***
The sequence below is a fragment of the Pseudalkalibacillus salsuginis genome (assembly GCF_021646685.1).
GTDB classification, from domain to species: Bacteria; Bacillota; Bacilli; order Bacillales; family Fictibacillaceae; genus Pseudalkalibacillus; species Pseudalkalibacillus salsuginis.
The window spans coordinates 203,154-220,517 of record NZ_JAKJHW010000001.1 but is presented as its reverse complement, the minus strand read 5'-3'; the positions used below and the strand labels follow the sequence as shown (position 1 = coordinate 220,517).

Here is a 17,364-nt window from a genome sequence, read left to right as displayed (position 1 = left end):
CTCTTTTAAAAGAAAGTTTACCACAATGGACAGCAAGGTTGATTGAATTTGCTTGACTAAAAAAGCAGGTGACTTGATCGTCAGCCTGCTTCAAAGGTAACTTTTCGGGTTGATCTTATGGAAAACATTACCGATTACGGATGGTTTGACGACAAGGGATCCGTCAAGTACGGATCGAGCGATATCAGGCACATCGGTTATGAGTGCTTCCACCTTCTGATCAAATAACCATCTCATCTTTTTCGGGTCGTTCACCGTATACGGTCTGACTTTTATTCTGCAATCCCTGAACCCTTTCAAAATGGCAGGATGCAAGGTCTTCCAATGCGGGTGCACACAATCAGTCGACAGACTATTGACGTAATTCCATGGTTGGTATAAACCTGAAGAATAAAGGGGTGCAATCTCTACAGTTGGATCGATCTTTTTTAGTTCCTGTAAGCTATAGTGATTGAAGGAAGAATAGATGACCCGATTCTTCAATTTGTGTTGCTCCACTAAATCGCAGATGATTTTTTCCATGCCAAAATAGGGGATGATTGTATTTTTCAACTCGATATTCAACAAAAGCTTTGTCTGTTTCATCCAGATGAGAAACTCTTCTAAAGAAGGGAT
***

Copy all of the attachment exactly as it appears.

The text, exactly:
The sequence below is a fragment of the Pseudalkalibacillus salsuginis genome (assembly GCF_021646685.1).
GTDB classification, from domain to species: Bacteria; Bacillota; Bacilli; order Bacillales; family Fictibacillaceae; genus Pseudalkalibacillus; species Pseudalkalibacillus salsuginis.
The window spans coordinates 203,154-220,517 of record NZ_JAKJHW010000001.1 but is presented as its reverse complement, the minus strand read 5'-3'; the positions used below and the strand labels follow the sequence as shown (position 1 = coordinate 220,517).

Here is a 17,364-nt window from a genome sequence, read left to right as displayed (position 1 = left end):
CTCTTTTAAAAGAAAGTTTACCACAATGGACAGCAAGGTTGATTGAATTTGCTTGACTAAAAAAGCAGGTGACTTGATCGTCAGCCTGCTTCAAAGGTAACTTTTCGGGTTGATCTTATGGAAAACATTACCGATTACGGATGGTTTGACGACAAGGGATCCGTCAAGTACGGATCGAGCGATATCAGGCACATCGGTTATGAGTGCTTCCACCTTCTGATCAAATAACCATCTCATCTTTTTCGGGTCGTTCACCGTATACGGTCTGACTTTTATTCTGCAATCCCTGAACCCTTTCAAAATGGCAGGATGCAAGGTCTTCCAATGCGGGTGCACACAATCAGTCGACAGACTATTGACGTAATTCCATGGTTGGTATAAACCTGAAGAATAAAGGGGTGCAATCTCTACAGTTGGATCGATCTTTTTTAGTTCCTGTAAGCTATAGTGATTGAAGGAAGAATAGATGACCCGATTCTTCAATTTGTGTTGCTCCACTAAATCGCAGATGATTTTTTCCATGCCAAAATAGGGGATGATTGTATTTTTCAACTCGATATTCAACAAAAGCTTTGTCTGTTTCATCCAGATGAGAAACTCTTCTAAAGAAGGGAT